It is written: In the mid-'70s, there was Pong. The single-screen, back-and-forth tennis match seems laughably crude to us now, but put yourself in the mind of, say, a caveman looking at the miracle of fire for the first time. The notion of a video-based game was so novel, and its promise so exciting, that Americans latched onto the concept, fascinated to see how it would evolve.
It would evolve, we discovered soon enough, into in-home gaming systems. Atari was the first to get there on a wide scale, and our fingers have been wrapped around controllers ever since.
In the beginning, there were no "gamers." There were drinkers who were game for anything. They watched the technology slowly develop through coin-operated versions at bars and restaurants until October 1977, when Atari finally came out with its $200 VCS (Video Computer System) for home use. The very word--"computer"--was ritzy. By 1980, when the 16-color, living-room version of the arcade smash Space Invaders was released, the game console, now renamed the Atari 2600, exploded.
Atari delivered its full 4kbs worth of fun. That fake woodgrain trim! Those cheap black plastic paddles with the inadvertently attachable wheels! Those "joystick blisters" worn into the base of every 13-year-old thumb in the country after a long session of "Missile Command"! The characters that flickered if more than one appeared onscreen at once!
Home gaming was an instant hit. For the first time, people waited anxiously at the toy store (that's where you bought them then) for the newest cartridge releases. At first, the games were basic and monochromatic, seen from a single flat vantage point. Creeping tanks shooting evaporating bullets, in Combat. Fingerlike cannons ejecting blobs into a blue-stripe sky in Air-Sea Battle. They really were terrible games, but because they were so novel, no one cared. For the first time, play was totally in my control. I knew what to expect from all the cards in my Monopoly set, but there was always a new twist of timing to discover in Breakout.
I virtually prayed at the altar of Atari. Homework? What homework? To this day, I can repeat the movements required to navigate the Adventure maze in my sleep (that cartridge alone sold 1 million copies). Although my console is long gone, I can still feel the spring of the "reset" lever, which you could push in frustration whenever a game went awry. (Older brothers were particularly guilty of the social faux pas of resetting games in mixed company.)
Pretty soon, the tie-ins began, setting another consumer electronic tradition. At first, the hottest games were boiled-down, blocky versions of finer arcade blockbusters: Space Invaders, Asteroids, Donkey Kong. They weren't great, but they'd do, and when they first came out, they were good for bragging rights among friends. Third-party companies like Activision started releasing more detailed, more inventive cartridges, and raked in $70 million in 1980 alone. The trend reached a fever pitch in 1982, when one of the hottest characters in the world, Pac-Man, was released to the home-game crowd after an interminable delay.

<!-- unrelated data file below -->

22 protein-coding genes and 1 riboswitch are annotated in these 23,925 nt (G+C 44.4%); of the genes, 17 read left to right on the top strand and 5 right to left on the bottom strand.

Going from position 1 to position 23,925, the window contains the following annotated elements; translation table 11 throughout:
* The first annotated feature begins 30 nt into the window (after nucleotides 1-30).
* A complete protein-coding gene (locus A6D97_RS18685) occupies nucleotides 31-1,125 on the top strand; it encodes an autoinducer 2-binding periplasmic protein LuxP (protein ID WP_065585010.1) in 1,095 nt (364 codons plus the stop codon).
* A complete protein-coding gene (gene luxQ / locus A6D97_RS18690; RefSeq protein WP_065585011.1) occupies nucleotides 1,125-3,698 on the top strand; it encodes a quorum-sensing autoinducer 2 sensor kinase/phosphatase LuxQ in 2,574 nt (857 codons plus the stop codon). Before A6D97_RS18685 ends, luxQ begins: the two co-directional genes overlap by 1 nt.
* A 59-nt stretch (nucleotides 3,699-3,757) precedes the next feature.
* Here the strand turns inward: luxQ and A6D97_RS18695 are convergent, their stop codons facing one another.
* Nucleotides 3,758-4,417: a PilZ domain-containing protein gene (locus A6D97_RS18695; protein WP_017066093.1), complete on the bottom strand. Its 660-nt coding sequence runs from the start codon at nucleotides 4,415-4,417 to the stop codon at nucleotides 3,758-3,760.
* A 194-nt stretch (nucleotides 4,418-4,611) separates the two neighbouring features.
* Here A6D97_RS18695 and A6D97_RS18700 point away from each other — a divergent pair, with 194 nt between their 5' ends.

And it was bad. We knew it was terrible. Nobody liked the home version of Pac-Man. The colors, the sounds, and the chunky shape of our hero himself were all wrong. And where were those awesome little animated olios that rewarded the player in between boards at the arcade? I can still feel the letdown--for the first time, I became aware of the pitfalls of hype. (Ooh! Pitfall! I liked that one.) Pac-Man may have been a pinnacle for the Atari 2600, but in the end, it also marked its downfall. The 2600, we realized in 1983, was doomed to disappoint.
And the letdowns kept coming. The game version of "E.T. The Extra-Terrestrial," also over-hyped and delayed, was an incomprehensible ordeal. I'll never get back the hours I wasted trying to make Haunted House interesting.
The damage was done. Aside from a few bright spots, like the orgasmicly-colored Yars' Revenge, the 2600 came to represent unfulfilled potential. By 1983, the party was over. Atari started pushing the 5200, a graphically and sonically superior system (you could pause games with it!), and nothing on the 2600 would ever be good enough again.
Technology moved on. The market splintered. As with so many toy trends, the Atari 2600 is now just a memory consigned to the basement but cherished by hobbyists, who cultivate online fan clubs, sell cheap plug-and-play versions, and put out emulators you can use on your home computer.
But every so often, I still hear the hollow, rising tones of my 2600 Pac-Man as he withers from a ghost's touch, but that's because to this day, it's used as a no-royalty sound effect whenever a character is playing a video game on TV. Even now, thirty years on, Atari is a stand-in for all video games. As it should be. It was was the Adam of the genre.
But not the Genesis. That's another game entirely, in a newer testament.
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